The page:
Food inflation is going to get worse as the bread basket for much of Europe and the Middle East is from Ukraine and Russia. The invasion has halted sea exports and ships are now stranded in ports under Russian control or where there is fierce fighting. As a result prices are spiking for the key foodstuffs grown in the region.
Wheat: Russia and Ukraine provide 29% of world wheat exports. Egypt is one of their largest customers and buys 60% from Russia and 25% of their needs from Ukraine. The price spike so far is reminiscent of what happened in 2008 (Chart #7). Prices have doubled since mid-2021. Egypt has been subsidizing bread for its citizens and will find it difficult to do so going forward. This could destabilize the country. Middle Eastern countries that were buying affordable wheat from Russia and Ukraine may now not be able to do so. Turkey, Iran, Egypt, Lebanon and Syria are the largest buyers in order of magnitude. Egypt with a large population could see severe problems feeding their people going forward. Syria might get help from their Russian sponsor but the others will be in a bind. Turkey is on the outs with Putin.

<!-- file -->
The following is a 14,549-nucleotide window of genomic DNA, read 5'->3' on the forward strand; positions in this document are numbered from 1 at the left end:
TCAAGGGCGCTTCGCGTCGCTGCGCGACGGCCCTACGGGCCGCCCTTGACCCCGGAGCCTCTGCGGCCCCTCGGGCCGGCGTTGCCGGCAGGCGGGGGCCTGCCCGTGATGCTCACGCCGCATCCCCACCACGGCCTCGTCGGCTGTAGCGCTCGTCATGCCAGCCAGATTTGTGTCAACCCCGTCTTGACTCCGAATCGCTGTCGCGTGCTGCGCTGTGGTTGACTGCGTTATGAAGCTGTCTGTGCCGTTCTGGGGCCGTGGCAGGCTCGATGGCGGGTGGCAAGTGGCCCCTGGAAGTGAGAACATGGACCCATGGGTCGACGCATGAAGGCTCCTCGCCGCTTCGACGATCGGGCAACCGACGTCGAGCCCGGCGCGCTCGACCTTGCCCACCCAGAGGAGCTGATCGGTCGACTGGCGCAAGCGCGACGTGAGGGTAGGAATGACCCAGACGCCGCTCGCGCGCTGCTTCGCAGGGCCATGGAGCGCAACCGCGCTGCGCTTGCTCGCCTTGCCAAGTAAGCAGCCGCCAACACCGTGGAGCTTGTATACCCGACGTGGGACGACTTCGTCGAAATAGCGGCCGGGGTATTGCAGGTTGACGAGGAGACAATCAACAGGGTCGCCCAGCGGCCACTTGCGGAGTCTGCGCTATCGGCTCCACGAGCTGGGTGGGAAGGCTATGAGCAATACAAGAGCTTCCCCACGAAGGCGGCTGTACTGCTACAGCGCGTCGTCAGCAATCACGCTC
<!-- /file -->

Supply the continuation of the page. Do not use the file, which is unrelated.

The global food supply problem does not end there. European livestock farmers are reliant on Ukraine for corn and other grain additives for animal feed. Ukraine last week banned all exports of food products in an effort to save its own citizens.
Brazil will be in a bind as they have been importing 46% (Economist report) of their potash from Russia and Belarus (which is not yet sanctioned).
Another grain, barley, is produced in both countries and they provide 28% of world exports (Chart #8). The area also provides much of the world’s sunflower oil.
Russia provides 40% of the global palladium used for catalytic converters to curb emissions. The price has nearly doubled to US$3,525 from US$1,531 in December 2021 (Chart #9). The loss of Russia’s exports will surely add to supply chain problems for the world auto industry.
Lastly on the inflation problem and recessions, is a chart on crude oil and its price spike impacts (Chart #10). Every recession since the early 1970s has been a result of crude prices spiking over 50% from the prior year. There have been six prior incidences and now we are having the seventh.